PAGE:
Long before you come to the hospital for your surgery or procedure your medical record will be organized by our pre-operative nurses. They will gather all needed laboratory and test results, which will be reviewed by the anesthesiologists. You may be asked to see your own primary care doctor or a specialist for additional information.

You will be called the day before your procedure and given eating, drinking and medication instructions. Most people will be told not to eat or drink anything after midnight.

Some patients will be asked to come to the hospital days or weeks before their surgery to visit our PEAC (Pre-operative Evaluation and Assessment Clinic). These patients include all total knee and total hip replacement patients, many spine surgery patients and any other person who's surgeon wants them seen for an evaluation.

On the day of your surgery you will meet the anesthesia team, composed of either an anesthesiologist alone or an anesthesiologist working with a CRNA, (Certified Registered Nurse Anesthetist). We will review your medical history and examine you. We will discuss your anesthesia options specific to your procedure. We will ask you to sign permission for the anesthesia you agreed to.

Immediately prior to going to the operating room, we conduct a safety check. Your surgeon, the Operating Room nurse and the anesthesia team all gather with you and review the plan each of us has for you to keep you safe.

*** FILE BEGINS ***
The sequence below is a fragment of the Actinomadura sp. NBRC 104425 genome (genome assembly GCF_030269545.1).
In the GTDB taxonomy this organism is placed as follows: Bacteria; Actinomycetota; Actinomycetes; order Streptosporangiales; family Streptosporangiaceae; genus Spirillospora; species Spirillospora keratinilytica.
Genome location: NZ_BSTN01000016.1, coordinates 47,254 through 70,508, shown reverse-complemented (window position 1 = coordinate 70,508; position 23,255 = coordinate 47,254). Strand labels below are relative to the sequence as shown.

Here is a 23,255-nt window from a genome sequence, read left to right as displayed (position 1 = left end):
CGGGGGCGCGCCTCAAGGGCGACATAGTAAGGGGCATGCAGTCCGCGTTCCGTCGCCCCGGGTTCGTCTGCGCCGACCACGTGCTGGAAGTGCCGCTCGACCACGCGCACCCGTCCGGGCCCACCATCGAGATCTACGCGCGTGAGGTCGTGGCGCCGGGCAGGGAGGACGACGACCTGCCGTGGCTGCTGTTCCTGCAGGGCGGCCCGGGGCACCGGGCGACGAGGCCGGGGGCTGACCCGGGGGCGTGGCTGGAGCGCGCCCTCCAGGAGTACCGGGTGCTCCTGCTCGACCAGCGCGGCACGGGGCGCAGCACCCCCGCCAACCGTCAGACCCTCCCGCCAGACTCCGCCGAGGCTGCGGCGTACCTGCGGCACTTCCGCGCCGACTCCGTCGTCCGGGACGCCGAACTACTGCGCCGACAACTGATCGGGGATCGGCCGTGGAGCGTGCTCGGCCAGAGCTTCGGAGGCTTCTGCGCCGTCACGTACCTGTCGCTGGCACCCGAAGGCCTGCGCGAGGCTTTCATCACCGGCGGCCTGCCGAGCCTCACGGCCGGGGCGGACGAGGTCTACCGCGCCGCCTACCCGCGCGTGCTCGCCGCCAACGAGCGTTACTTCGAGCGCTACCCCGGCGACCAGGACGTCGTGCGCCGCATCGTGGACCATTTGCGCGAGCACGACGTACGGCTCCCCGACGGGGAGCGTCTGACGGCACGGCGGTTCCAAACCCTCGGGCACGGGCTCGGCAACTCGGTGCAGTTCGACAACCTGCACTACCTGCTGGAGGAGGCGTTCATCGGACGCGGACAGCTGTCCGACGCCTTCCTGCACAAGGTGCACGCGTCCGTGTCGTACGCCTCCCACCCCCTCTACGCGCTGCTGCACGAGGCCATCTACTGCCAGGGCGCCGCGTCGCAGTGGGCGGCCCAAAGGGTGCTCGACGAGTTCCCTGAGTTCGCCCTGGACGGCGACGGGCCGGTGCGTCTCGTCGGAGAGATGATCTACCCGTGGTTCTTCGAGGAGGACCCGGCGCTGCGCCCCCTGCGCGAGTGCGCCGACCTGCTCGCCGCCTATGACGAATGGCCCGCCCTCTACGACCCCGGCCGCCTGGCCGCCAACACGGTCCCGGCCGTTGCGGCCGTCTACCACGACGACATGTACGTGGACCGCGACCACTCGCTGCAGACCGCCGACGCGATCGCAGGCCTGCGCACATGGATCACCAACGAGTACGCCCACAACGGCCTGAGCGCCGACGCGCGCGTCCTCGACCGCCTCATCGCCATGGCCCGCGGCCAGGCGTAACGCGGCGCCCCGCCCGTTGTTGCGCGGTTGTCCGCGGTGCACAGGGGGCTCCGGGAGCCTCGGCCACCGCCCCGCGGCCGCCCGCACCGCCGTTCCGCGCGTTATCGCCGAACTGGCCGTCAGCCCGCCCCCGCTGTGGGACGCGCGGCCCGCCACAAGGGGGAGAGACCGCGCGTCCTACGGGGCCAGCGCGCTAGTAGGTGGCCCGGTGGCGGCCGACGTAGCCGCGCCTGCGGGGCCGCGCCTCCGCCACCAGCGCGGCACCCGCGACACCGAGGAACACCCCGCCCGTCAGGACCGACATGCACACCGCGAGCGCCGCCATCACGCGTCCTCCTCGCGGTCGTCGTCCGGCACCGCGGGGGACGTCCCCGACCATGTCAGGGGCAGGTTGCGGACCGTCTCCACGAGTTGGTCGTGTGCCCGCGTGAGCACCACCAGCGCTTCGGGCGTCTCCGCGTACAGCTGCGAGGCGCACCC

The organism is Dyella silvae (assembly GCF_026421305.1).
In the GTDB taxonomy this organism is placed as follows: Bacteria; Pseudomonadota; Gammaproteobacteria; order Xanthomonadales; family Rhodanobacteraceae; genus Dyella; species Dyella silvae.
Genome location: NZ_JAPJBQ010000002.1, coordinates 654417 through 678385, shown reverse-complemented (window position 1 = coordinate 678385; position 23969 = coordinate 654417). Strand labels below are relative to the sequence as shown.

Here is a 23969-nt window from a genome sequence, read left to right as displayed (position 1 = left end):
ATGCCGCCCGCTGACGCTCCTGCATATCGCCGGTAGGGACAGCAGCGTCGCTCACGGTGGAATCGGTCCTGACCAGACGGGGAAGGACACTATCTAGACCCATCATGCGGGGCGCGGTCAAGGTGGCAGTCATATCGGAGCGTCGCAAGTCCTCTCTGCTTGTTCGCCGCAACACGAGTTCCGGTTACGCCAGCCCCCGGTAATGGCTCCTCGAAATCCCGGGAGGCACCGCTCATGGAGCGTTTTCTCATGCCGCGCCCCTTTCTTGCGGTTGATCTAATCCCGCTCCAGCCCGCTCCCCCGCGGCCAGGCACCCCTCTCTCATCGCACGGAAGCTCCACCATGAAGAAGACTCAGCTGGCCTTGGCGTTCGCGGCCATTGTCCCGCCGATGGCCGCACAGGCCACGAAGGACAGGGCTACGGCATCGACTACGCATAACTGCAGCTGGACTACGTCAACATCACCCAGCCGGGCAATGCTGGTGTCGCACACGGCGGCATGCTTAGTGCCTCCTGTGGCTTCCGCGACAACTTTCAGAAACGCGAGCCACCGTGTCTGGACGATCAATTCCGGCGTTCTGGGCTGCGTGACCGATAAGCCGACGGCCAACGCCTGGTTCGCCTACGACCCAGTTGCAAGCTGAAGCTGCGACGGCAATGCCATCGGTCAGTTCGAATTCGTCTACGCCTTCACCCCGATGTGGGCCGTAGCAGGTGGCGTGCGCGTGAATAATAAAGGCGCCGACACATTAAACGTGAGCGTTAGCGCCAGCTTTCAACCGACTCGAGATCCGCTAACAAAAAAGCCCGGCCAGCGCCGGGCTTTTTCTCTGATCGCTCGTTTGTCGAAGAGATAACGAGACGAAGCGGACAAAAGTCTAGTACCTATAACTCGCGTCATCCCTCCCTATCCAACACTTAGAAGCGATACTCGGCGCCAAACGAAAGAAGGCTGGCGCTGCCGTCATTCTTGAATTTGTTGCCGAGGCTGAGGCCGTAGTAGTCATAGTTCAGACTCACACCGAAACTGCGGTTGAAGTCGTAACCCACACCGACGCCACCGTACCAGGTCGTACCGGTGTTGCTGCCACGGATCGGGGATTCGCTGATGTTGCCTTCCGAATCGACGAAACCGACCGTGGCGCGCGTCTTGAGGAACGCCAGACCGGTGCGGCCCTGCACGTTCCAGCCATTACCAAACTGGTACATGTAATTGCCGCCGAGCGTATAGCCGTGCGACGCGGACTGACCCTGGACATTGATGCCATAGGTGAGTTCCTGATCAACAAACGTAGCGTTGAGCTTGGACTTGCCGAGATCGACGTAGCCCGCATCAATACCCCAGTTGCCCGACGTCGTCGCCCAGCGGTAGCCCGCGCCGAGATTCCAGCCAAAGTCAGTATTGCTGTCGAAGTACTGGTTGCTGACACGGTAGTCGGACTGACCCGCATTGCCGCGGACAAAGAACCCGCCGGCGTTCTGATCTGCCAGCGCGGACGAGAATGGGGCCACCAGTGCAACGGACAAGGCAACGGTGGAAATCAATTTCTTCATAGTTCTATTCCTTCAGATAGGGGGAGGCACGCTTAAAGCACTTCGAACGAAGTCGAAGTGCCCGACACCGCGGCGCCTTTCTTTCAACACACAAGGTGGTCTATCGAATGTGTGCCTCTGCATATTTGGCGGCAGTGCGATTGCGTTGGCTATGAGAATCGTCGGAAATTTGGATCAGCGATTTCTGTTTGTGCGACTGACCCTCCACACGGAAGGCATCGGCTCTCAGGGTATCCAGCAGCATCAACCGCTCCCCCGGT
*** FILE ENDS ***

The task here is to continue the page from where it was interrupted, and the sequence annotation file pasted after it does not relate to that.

During your procedure your vital functions of breathing and circulation will be closely monitored. We are constantly evaluating the need for more or less anesthesia, and planning for the end of your procedure when we wake you up. Pain medicine and anti-nausea medicine is always given when needed, prior to you waking.

Most people will not remember waking from anesthesia, but may be talking when they arrive in the recovery room.

Some people will be offered or recommended to have a nerve block before or after the surgery. This will be included in the permission form. Frequently a sedative will be given to make the nerve block more comfortable.


There are three types of anesthesia:

General anesthesia means you are unconscious and have no awareness or sensations. This can be done with medicines we deliver through a breathing mask, or intravenous medicines.

Regional anesthesia is when we make a part or region of your body numb, such as spinal or epidural anesthesia.

In local anesthesia medicines are injected close to or around the area to be operated on, making you not feel the surgery.

Sedation is frequently added to regional or local anesthesia. Sedation can be light, moderate or deep. Light and moderate sedation allow you to still respond appropriately to instructions. During deep sedation you sleep through the operation and extra oxygen is needed to keep you safe. You are monitored closely with all sedation.

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